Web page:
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Monday Papers: May faces Brexit showdown

Monday Papers: May faces Brexit showdown

Top stories

  • The Times: Senior Brexit-supporting ministers will call Theresa May to abandon her favoured option for a customs deal with the EU amid growing fears that she is paving the way for a compromise on the issue.
  • Financial Times: Hiring at UK fund managers has tumbled by as much as 50% since the Brexit referendum in June 2016.
  • The Daily Telegraph: Unprotected networks of utilities, transport and health services are being invaded by Russian hackers ahead of a potentially serious attack, British spy agencies have warned.
  • Financial Times: The strong euro is set to knock revenues for international companies in Europe, yet the corporate earnings due out this week is expected to show robust first-quarter performances.
  • Financial Times: In a potentially contentious Budget revamp, Brussels is planning to shift tens of billions of euros in EU funding away from central and eastern Europe to southern states, such as Spain and Greece, which were hit hard by the financial crisis.
  • Financial Times: Companies will have to reveal the ratio of chief executive pay to the average worker’s salary as the UK is putting forward legislation to make company publish these details.

Business and economics

  • The Guardian: According to the Institute for Public Policy Research, the Bank of England is “dangerously ill-equipped” to prevent the next recession and remains mired fighting the last downturn.
  • The Times: A leading forecaster EY Item Club has warned that Britain continues to display a “lack of momentum” and shows little sign of breaking the “pattern of uninspiring growth” of last year; it said gross domestic product could grow by 1.6% this year and by 1.7% next year.
  • Financial Times: Analysts are expecting muted first-quarter results from Europe’s biggest lenders as surge in equities revenues are set to be tempered by weakness in fixed income and advisory.
  • The Times: Boosted by the rebound in oil prices, the Anglo-Dutch energy company Royal Dutch Shell is expected to report its strongest quarterly results since 2014 this week.
  • The Daily Telegraph: Investors are braced for hit on Facebook's profit brought on by the Cambridge Analytica episode as the social network attempts to get a grip on the scandals enveloping the company.
  • The Daily Telegraph: Industrial giant Voestalpine is building the first new specialised steel plant in 40 years at Kapfenberg, south-west of Vienna, bringing an end to Europe's 40-year long steel slump.
  • The Daily Telegraph: Capita has set its sight on the lucrative American software market for the first time by recruiting an east coast-based team to focus on US emergency services, infrastructure and energy companies.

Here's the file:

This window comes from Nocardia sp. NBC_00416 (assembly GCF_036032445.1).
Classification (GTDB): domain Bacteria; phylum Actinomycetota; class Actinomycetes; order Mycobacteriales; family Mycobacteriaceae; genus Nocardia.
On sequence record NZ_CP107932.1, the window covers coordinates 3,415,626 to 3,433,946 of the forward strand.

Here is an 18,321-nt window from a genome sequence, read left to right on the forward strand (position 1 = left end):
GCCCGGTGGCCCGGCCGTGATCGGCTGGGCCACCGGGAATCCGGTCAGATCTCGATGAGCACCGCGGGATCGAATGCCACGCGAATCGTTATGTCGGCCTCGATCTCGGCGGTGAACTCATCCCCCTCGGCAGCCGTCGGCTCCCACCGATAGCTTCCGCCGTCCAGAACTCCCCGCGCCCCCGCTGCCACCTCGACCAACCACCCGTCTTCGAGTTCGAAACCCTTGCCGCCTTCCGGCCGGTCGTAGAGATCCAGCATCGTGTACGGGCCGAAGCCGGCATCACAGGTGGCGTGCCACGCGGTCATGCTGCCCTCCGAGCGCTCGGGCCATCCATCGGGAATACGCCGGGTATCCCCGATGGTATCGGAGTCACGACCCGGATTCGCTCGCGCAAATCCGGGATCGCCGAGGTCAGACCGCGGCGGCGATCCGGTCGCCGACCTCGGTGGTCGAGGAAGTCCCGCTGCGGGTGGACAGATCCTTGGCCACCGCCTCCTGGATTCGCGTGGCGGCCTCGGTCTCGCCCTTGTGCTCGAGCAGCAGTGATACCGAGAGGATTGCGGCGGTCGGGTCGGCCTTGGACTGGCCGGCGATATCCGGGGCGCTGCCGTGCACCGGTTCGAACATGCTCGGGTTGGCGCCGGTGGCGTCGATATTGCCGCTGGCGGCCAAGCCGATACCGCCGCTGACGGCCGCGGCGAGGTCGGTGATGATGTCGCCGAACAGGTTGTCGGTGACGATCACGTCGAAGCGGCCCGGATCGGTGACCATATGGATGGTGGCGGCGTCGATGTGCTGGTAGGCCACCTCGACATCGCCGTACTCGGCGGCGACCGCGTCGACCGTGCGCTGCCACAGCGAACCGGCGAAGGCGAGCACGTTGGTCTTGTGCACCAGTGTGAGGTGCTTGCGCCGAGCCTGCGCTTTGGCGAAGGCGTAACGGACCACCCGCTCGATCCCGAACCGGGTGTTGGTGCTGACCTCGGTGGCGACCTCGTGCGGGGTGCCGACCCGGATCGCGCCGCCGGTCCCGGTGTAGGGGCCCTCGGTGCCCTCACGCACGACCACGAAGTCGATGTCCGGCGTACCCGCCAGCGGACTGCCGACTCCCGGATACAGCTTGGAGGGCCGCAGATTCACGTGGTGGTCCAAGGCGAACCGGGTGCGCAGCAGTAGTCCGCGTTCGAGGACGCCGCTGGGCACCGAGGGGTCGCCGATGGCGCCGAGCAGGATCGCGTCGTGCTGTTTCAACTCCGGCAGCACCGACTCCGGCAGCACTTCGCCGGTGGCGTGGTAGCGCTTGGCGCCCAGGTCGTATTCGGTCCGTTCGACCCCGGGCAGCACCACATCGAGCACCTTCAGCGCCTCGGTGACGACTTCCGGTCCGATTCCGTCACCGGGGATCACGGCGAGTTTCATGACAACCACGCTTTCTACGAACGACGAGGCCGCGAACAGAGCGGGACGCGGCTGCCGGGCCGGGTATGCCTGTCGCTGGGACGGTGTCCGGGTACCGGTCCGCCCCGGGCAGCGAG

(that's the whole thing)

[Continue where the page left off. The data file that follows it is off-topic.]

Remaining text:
• Daily Mail: American vulture hedge fund Elliott Advisors is stepping up raids on UK business after amassing an unrivalled $34 billion war chest.
  • Financial Times: Allied Healthcare, one of the biggest providers of home care visits for the elderly and unwell, is at risk of getting bust unless creditors back a company voluntary arrangement.
  • The Guardian: Facebook is in legal soup with Martin Lewis, the consumer advice and money-saving expert, who is suing the social media giant for defamation over fake adverts on Facebook featuring his face and name.
  • The Daily Telegraph: There could be another global hunt for replacing Bank of England Governor Mark Carney, whose tenure at the Old Lady of Threadneedle Street ends next June, Chancellor Philip Hammond has hinted.
  • The Times: Executives at Dignity will not receive £1.7 million in bonuses after the funeral provider cut its profit forecasts.
  • Financial Times: Google has come under fire from publishers for attempting to save itself from the potential negative impact of new European data rules; publishers claim that the company’s plans to preserve a hugely profitable business model do not match the spirit of the new law.
  • The Times: Paul Uppal, the UK government’s small business commissioner appointed to tackle chronic problems of late payment to small suppliers, has drawn flak after officials admitted that he is presently considering only two such cases.

Share tips, comment and bids

  • The Daily Telegraph: Sun Capital Partners, the owner of women’s fashion chain Bonmarche and bed and mattress firm Dreams, is among a clutch of private equity firms considering making an offer for British frozen food giant Young’s Seafood.
  • The Times: Yo! Sushi is buying Taiko Foods, a supplier of sushi, Asian food-to-go and dim sum to retailers including Waitrose and Costco.
  • Financial Times: Supreme Imports, the Manchester-based business that owns the KIk and Vape88 brands, announced its intention to float on Aim on Monday and is expected to be valued at £150 million.
  • The Daily Telegraph: Inflexion Private Equity has acquired both Energy Helpline and UK Web Media, which compares mobile phones, to create the UK’s first super-comparison website.
  • Financial Times (Comment): US companies count costs and benefits of Trump tax law.
  • The Daily Telegraph (Comment): Inflating oil prices is a dangerous game for the Saudis.
  • The Daily Telegraph (Comment): After Brexit, the UK should explore the ‘Commonwealth advantage’.

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